We met a guy named Caleb through Derek who is returning to activity and he told us his life story. The short of it is that he and his younger brother were out skateboarding seven years ago and decided to skitch (or hang onto while riding) on the back of a friend's pickup. Caleb encouraged the driver to go faster, his younger brother hit a sewage grate, and then suffered immense brain damage. While he wasn't expected to live, his younger brother is actually walking, talking, and almost fully functioning today. Apparently, though, his reasoning skills are severely affected. It was a sad story, and Caleb is just now recovering spiritually from that, but I can't help but notice how many people I've come across with neurological disorders or severe brain trauma and for some reason, it makes me really feel like that's where I want to go in life. I want to be able to solve those seemingly insurmountable problems.

We visited Farlan on the fly on Saturday and he almost didn't let us in. But then he decided he had no reason not to. We sat and talked for a while about his concerns. He struggles with a lot of little things and, I think, an overall lack of drive to progress. It's hard. We will continue to pray for him. He promised he would be at church yesterday, and then he wasn't.

Speaking of, I spoke in church yesterday! I shared a story from Christian's and my experience in Austin during our senior year:

(From my email to Christian last week)

Do you remember when we were in Austin for History Fair and stopped
for lunch at Chipotle after our event? It was a good lunch, a good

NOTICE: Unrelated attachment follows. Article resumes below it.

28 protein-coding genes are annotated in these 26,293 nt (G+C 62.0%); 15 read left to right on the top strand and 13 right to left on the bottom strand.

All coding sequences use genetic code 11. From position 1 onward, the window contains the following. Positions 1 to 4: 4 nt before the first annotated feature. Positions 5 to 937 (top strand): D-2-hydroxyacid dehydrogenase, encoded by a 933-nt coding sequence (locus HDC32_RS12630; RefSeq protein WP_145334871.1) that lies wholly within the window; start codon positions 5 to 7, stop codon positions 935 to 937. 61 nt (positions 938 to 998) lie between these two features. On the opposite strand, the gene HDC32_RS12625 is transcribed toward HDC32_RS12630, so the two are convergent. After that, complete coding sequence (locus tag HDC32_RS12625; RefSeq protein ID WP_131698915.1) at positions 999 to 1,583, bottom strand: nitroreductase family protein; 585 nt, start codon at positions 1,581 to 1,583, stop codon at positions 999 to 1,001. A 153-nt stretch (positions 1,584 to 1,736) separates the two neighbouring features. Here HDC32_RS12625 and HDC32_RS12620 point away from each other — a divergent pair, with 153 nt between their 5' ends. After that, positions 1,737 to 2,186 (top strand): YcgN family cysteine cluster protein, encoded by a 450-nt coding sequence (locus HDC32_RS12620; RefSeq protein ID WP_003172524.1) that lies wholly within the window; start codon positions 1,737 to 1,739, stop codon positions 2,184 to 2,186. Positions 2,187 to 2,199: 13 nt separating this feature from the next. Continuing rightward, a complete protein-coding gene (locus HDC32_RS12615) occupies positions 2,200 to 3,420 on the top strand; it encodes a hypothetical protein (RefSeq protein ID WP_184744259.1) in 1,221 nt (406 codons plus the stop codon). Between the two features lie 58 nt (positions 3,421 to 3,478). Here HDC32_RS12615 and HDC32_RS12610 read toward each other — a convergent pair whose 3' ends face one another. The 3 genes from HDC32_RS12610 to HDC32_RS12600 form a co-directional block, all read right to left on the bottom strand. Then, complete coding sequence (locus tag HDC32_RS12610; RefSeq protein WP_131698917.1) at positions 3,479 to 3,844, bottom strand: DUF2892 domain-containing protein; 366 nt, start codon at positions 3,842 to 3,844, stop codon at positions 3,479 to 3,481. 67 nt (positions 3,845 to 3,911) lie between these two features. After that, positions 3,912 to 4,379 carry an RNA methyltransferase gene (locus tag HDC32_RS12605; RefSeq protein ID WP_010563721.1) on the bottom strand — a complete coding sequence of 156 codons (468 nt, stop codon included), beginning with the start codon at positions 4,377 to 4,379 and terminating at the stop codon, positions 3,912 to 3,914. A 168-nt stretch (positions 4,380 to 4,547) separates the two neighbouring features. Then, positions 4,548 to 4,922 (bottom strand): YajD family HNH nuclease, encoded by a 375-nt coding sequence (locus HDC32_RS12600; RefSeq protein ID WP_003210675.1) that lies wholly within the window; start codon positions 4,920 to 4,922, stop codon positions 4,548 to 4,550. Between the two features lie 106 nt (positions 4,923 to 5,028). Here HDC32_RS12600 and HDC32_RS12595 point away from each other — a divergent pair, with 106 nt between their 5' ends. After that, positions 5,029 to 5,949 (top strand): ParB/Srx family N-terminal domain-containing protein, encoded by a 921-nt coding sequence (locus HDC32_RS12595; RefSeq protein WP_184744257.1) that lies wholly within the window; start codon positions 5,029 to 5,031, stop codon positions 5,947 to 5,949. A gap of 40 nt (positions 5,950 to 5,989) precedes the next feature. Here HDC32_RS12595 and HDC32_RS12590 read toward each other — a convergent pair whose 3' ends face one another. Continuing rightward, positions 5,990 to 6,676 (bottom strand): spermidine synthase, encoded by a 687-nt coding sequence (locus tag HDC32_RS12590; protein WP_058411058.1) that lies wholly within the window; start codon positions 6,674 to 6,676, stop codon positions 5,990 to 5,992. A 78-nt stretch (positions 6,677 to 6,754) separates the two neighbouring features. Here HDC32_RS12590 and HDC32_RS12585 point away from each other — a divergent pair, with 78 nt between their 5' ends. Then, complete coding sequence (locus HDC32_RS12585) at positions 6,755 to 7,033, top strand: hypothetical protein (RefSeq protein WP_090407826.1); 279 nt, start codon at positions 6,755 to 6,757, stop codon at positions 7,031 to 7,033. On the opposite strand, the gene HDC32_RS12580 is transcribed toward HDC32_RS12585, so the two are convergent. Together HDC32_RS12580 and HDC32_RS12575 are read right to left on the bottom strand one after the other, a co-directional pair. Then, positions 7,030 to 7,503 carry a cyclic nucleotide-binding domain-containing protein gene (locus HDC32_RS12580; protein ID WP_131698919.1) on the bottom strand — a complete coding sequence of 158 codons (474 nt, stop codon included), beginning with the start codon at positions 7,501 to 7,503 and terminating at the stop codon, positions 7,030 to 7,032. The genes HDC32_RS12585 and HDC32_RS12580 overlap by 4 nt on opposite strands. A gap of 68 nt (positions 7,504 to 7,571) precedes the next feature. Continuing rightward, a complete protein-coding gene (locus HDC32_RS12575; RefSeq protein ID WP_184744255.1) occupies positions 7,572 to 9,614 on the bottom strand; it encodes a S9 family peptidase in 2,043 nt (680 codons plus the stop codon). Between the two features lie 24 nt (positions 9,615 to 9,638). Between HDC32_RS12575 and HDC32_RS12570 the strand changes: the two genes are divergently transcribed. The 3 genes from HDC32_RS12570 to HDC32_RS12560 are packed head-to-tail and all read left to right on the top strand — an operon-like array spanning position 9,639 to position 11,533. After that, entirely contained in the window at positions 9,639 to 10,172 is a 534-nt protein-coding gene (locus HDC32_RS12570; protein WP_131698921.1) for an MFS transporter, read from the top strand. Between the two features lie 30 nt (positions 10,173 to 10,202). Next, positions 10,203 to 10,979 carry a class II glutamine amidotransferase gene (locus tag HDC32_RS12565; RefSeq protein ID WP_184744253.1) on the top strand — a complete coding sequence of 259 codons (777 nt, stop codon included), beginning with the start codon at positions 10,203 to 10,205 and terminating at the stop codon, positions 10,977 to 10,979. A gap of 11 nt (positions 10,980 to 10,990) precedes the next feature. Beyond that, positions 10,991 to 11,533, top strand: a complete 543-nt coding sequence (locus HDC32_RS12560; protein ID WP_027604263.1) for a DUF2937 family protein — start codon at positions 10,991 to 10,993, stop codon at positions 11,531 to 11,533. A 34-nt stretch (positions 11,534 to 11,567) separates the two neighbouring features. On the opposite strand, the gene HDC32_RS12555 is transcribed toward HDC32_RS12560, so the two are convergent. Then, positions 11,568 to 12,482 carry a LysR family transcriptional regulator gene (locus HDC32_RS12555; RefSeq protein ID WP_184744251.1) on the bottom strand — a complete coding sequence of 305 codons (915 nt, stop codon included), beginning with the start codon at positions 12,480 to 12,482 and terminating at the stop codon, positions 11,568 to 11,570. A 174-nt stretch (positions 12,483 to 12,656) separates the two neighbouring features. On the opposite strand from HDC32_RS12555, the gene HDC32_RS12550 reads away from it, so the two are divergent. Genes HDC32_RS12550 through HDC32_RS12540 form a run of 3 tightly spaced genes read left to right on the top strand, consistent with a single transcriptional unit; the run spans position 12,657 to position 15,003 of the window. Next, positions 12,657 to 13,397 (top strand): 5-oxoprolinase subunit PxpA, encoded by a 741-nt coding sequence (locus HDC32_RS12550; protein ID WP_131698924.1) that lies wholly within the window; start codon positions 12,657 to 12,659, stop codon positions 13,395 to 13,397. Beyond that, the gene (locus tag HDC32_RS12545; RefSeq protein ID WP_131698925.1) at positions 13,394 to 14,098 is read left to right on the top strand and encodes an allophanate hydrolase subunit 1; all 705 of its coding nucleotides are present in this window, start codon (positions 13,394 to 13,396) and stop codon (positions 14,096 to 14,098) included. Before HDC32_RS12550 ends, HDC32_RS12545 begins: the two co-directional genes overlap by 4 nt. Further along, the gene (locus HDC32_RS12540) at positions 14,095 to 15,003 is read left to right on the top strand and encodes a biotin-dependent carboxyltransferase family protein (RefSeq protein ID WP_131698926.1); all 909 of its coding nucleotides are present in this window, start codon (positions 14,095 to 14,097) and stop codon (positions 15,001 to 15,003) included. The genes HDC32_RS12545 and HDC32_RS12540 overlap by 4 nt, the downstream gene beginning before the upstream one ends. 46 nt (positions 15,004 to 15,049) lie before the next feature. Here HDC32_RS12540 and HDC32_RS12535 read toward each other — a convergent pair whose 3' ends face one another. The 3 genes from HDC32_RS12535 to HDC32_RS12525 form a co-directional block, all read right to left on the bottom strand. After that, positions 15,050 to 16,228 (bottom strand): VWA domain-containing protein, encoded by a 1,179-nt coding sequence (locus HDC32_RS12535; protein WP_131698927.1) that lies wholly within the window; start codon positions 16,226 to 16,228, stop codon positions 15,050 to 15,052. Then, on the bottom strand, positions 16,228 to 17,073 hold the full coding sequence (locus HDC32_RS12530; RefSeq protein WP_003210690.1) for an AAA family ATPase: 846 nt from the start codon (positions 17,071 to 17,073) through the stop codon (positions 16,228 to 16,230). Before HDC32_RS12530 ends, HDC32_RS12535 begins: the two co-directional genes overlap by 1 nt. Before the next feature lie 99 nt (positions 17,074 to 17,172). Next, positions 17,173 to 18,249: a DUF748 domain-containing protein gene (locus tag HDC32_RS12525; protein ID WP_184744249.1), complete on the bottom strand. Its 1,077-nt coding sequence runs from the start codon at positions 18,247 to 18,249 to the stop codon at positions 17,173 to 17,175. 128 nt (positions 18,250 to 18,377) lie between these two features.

time. We emerged from the restaurant with carryout boxes and full
drink cups, satisfied and high on life. After rounding the corner and
while waiting to cross MLK Jr. Blvd in downtown Austin, a downtrodden
and disparaged homeless man rounded the corner and walked in our
direction. One hand was carrying a small amount of leftover food -
some sort of beans and rice or something - and his left ear was
swollen and covered in a soiled, filthy bandage badly in need of
replacement. Before he could reach us, he tripped over a poorly laid
slab of concrete that jutted up at its border with an adjacent slab,
and went down hard, his meager portions splayed out on the hot Austin
sidewalk. You and I immediately rushed to his aid, grabbed him under
the armpits - which emanated a stale odor - and helped him up. Though
the rest of our group stood and watched inertly, our reaction to go
and help was instinctive. We assisted him in picking up the food he
had dropped and returned to our group. I remember looking down at my
cup of Dr. Pepper and your styrofoam box containing half a burrito and
suggesting that we didn't really need our food as much as he did. You
gladly consented, and we gave him what we had. He thanked us
profusely, with lots of 'God bless you two gentlemen. God bless you,'
and we crossed the street.

I don't know if I ever told you, but immediately following that
experience, Matthew 25:40 rang in my mind: 'Inasmuch as ye have done